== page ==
Surveillance means safety. This is the argument wherever and whenever governments seek new powers to monitor their citizens. Proposed legislation in the UK to enable police and intelligence services to access emails, Skype calls and Facebook messages is another such example. It is also another case of the unnecessary and dangerous expansion of state power, in collaboration with companies, into our online--and offline--lives.
The UK government has said that without a warrant it could only get “who, when and where” forms of data--times, dates, numbers and addresses of communications--not the content of emails, chat messages or Skype calls. The latter would still require a warrant, according to the government. Some critics are sceptical, and rightly so.
However, the controversy over warrants is not the only problem. The authorities may finally get real-time access to communication channels that are currently off-limits. The most straightforward way to do this would be to force technology companies to build “back doors” into their services, making it possible to “wiretap” an online exchange as if it was a conversation via telephone.
Nick Clegg, UK deputy prime minister, hints at this in his justification for the law: “All we are doing is updating the rules which currently apply to mobile telephone calls to allow the police and security services to go after terrorists and serious criminals and updating that to apply to technology like Skype.” This suggests Skype would need to build a “back door” to allow intelligence services to track who is talking to whom and, provided they have a warrant, to eavesdrop on the content of those conversations.
The problem here is that a third party might also be abusing such “back doors” without anyone noticing. In Greece, for almost six months between 2004 and 2005, someone was secretly wiretapping more than 100 senior officials by exploiting vulnerabilities in Vodafone’s network. The procession of phone-hacking cases involving News International and the accompanying failure of the police suggest Britain should be especially concerned about such developments.
The fear, according to intelligence agencies in the US and UK, is that the internet has put them on the verge of “going dark”, the term used by the FBI and others to describe losing access to information on suspects who are hiding online.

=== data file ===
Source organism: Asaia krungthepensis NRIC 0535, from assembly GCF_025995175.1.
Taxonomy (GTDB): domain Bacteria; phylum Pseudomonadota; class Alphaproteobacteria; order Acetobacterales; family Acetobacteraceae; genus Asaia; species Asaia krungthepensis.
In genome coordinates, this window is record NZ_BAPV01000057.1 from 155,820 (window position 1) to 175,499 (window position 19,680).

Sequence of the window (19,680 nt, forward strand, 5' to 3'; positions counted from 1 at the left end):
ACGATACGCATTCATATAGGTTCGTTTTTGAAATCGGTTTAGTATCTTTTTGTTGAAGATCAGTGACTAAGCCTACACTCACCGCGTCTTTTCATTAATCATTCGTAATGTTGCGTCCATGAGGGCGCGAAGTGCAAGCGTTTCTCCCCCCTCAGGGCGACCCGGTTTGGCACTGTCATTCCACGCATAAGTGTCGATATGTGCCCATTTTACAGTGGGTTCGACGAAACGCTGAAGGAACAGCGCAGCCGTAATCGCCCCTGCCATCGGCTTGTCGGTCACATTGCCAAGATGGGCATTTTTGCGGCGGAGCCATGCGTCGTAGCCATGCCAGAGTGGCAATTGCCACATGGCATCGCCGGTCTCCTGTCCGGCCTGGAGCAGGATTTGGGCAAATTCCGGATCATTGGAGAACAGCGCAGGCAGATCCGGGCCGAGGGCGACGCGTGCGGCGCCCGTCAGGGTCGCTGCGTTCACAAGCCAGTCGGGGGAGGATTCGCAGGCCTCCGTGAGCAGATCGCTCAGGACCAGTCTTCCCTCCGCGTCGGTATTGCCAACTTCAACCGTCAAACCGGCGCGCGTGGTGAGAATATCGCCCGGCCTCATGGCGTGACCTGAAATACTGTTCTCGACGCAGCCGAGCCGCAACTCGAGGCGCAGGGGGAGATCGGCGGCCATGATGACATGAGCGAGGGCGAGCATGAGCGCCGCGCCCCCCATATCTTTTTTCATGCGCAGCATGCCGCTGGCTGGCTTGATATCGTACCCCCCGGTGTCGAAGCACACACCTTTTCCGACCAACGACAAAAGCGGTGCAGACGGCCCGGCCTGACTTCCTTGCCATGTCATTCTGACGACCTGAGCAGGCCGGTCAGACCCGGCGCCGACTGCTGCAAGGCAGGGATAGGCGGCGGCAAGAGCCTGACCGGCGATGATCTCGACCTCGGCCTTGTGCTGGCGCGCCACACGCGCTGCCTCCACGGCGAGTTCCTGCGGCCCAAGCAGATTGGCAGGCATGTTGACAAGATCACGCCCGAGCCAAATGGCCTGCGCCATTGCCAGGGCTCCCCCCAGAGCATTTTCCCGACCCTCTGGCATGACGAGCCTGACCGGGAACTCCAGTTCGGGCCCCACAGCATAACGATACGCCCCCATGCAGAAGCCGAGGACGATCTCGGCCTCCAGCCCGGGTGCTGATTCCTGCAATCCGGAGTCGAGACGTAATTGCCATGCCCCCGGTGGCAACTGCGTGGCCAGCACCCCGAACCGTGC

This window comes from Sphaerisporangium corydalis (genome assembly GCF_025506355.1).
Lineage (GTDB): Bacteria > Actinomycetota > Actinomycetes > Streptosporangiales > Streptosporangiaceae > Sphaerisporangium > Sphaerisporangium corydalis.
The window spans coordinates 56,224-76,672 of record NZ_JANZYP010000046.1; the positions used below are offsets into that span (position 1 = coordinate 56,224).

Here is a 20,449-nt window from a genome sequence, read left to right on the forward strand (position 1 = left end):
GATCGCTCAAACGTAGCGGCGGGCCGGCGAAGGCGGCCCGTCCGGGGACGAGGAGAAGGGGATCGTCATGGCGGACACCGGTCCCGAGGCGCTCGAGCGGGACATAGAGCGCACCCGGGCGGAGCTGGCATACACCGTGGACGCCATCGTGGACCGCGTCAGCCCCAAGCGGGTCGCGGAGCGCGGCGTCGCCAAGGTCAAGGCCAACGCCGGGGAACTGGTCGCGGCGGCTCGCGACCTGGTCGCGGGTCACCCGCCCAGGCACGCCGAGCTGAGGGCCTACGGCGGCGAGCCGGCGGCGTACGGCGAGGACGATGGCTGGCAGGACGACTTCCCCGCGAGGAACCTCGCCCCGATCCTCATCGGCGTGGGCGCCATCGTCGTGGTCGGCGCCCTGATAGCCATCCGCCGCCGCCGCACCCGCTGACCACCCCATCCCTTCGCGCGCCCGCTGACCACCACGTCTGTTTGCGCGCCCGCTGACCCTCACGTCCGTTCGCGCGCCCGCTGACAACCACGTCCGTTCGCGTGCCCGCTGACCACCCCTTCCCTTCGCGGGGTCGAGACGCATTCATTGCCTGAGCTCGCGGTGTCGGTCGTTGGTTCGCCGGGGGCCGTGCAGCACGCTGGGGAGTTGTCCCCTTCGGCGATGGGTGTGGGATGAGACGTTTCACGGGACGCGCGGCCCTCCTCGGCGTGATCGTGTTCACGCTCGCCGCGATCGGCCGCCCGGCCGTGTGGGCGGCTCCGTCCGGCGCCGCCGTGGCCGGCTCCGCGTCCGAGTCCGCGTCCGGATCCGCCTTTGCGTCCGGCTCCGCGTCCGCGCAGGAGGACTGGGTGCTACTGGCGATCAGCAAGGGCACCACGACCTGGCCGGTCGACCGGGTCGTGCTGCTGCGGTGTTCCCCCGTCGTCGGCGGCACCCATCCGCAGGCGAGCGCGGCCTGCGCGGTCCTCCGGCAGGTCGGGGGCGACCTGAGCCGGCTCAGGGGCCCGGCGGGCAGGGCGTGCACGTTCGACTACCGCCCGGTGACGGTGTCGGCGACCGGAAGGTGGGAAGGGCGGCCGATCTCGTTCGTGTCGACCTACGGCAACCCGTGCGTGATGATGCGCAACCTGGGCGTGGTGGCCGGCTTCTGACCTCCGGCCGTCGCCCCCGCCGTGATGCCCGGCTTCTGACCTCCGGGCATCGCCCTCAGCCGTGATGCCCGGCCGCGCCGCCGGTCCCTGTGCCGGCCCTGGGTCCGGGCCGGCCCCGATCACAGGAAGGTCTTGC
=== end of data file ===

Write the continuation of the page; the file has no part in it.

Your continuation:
However, this “going dark” argument is untenable, for it doesn’t accurately describe the internet. When a growing number of users are lured into disclosing their location via smartphones, when all of their friends are listed on Facebook, when browsing history can tell companies about a teenager’s pregnancy before her parents, it’s hard to believe the state is short-changed by the net.
Take the case of grassroots privacy campaigner Max Schrems. In June 2011 the 24-year-old filed a complaint with the Irish data regulator and used a provision in Irish law to ask Facebook to send him everything it knew about him. He received a file 1,200 pages long. “Going dark” is a myth; we live in a golden age of surveillance. Intelligence services have access to more data than ever before--it just happens to be gathered by the private sector.
Instead of granting intelligence services more power, we need to worry about the coming convergence of the data-gathering demands of the state and the business imperatives of internet companies.
Take a recent example: a few weeks ago, Google was granted a patent that would potentially allow it to use our phones to study the environment around us--to record noise levels, lighting conditions, temperature--and customise adverts accordingly. It’s easy to imagine that the folks at intelligence agencies would be quite delighted if Google developed this idea--at the very least, it would save them money on wiretaps.
Google has an interest in keeping some of its stored data unencrypted. As Vint Cerf, the company’s “chief internet evangelist”, said in 2011: “We couldn’t run our system if everything in it were encrypted because then we wouldn’t know which ads to show you.”
This is unfortunate. If encrypted, stored data would be out of reach for most governments. Imagine what this means in the context of Google’s highly anticipated self-driving cars. Will the route of the car be automatically recorded and stored on Google’s servers? If so, the police and intelligence agencies don’t need to install GPS trackers on suspects’ cars; Google would have us record all of this information voluntarily. The state could just ask for it.
The idea that we need to make it easier for governments to do this, in the UK and elsewhere, is ludicrous. We need to be doing the exact opposite. It is only by anticipating the consequences of this coming unholy alliance between internet companies and intelligence agencies that our freedoms can be defended.